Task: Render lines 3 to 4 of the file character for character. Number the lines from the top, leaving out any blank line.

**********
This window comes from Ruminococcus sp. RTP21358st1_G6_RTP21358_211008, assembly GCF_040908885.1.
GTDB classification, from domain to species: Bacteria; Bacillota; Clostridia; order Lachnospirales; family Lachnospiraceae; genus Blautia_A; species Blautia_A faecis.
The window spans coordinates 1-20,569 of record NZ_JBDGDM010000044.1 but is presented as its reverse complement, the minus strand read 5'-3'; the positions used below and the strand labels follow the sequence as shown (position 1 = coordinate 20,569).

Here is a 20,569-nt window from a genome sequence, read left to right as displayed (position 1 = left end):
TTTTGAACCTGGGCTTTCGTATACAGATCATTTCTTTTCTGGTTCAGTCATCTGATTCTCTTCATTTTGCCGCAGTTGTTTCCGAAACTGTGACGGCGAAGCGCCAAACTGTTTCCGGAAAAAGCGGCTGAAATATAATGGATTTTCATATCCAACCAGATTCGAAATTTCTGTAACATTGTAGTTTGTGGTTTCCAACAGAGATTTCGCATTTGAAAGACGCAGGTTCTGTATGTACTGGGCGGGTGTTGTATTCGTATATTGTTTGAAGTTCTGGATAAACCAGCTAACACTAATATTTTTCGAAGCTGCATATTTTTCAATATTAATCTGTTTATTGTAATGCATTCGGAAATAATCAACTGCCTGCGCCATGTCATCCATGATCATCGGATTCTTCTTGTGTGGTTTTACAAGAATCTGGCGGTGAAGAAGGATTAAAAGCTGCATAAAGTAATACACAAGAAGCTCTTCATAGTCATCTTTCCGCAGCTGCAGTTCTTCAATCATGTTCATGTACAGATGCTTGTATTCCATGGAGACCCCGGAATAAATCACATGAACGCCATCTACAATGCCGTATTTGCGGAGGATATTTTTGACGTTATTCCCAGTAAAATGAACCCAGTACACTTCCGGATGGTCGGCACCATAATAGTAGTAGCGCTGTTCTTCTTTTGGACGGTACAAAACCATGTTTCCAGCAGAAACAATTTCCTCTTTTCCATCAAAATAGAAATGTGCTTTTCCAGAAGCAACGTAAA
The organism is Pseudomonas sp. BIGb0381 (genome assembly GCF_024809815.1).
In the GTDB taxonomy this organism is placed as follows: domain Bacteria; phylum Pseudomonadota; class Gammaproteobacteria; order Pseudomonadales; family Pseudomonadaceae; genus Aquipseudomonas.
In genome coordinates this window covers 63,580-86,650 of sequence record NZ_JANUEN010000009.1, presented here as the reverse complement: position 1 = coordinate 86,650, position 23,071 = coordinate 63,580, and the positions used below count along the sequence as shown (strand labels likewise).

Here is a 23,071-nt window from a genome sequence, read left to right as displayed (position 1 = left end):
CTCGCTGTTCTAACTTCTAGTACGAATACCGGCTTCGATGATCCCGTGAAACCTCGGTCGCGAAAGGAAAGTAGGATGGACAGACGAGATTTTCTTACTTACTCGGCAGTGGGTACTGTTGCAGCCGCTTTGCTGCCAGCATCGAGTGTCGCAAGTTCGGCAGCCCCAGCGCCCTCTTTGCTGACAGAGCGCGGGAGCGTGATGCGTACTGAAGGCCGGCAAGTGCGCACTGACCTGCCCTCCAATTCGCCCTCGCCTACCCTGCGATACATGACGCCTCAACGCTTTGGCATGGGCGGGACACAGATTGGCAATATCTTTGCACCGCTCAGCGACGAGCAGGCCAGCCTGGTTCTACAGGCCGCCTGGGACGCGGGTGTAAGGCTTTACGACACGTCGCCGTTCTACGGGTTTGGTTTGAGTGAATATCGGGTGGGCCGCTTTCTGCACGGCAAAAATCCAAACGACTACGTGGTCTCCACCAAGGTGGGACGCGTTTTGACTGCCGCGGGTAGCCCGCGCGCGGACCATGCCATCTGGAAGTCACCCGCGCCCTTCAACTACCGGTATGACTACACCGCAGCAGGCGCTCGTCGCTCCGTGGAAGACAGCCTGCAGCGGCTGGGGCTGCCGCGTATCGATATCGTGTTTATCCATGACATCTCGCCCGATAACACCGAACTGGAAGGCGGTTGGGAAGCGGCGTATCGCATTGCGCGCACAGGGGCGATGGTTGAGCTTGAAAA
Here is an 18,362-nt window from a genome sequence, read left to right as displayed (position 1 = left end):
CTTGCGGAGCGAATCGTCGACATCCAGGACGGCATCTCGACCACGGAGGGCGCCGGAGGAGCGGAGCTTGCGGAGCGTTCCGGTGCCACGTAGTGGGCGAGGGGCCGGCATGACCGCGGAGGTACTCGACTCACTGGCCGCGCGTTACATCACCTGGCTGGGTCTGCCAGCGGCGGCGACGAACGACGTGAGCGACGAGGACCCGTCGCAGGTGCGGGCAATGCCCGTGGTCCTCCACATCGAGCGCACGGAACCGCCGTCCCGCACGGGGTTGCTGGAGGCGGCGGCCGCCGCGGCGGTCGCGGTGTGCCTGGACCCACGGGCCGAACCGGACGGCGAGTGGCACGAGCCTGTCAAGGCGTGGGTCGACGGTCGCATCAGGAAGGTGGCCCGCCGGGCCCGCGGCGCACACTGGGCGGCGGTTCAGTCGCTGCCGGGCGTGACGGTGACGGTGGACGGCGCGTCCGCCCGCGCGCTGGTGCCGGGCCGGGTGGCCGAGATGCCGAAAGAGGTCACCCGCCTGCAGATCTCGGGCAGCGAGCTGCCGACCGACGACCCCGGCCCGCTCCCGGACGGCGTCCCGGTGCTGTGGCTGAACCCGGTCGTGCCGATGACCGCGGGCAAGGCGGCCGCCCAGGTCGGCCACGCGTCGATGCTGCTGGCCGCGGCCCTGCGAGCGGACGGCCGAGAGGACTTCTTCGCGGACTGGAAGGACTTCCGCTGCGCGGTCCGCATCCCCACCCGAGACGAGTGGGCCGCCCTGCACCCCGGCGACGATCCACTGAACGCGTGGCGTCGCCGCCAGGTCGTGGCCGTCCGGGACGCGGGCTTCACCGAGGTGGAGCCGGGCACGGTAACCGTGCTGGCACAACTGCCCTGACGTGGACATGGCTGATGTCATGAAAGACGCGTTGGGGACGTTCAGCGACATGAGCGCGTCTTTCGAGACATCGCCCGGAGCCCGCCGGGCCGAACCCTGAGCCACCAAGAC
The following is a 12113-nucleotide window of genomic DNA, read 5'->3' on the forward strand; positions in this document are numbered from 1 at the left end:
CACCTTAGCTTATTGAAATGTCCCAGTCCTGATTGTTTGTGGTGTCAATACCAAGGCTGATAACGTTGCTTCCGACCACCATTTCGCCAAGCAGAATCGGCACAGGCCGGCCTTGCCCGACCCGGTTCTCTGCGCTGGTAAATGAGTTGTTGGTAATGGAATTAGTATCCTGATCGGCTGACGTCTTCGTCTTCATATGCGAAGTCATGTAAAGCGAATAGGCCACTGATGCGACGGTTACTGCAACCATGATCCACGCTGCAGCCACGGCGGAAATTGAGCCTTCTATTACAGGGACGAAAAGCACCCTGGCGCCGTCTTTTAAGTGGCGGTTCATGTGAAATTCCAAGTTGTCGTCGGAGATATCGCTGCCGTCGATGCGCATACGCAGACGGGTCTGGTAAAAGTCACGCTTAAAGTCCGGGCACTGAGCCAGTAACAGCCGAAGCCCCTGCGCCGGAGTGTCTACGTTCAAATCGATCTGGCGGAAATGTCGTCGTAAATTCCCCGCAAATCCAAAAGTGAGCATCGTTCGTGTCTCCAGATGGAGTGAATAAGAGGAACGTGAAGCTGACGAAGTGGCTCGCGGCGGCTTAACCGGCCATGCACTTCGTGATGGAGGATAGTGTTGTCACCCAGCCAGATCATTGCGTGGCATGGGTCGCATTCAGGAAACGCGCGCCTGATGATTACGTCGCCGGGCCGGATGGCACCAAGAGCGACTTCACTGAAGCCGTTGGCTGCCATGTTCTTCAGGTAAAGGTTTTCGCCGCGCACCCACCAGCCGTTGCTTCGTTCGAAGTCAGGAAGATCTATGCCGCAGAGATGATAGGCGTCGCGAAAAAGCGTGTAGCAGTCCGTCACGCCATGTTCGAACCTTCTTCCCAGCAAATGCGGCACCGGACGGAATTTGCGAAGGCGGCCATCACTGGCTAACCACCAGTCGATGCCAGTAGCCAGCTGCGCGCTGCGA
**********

The window spans coordinates 1-20,569 of record NZ_JBDGDM010000044.1 but is presented as its reverse complement, the minus strand read 5'-3'; the positions used below and the strand labels follow the sequence as shown (position 1 = coordinate 20,569).

Here is a 20,569-nt window from a genome sequence, read left to right as displayed (position 1 = left end):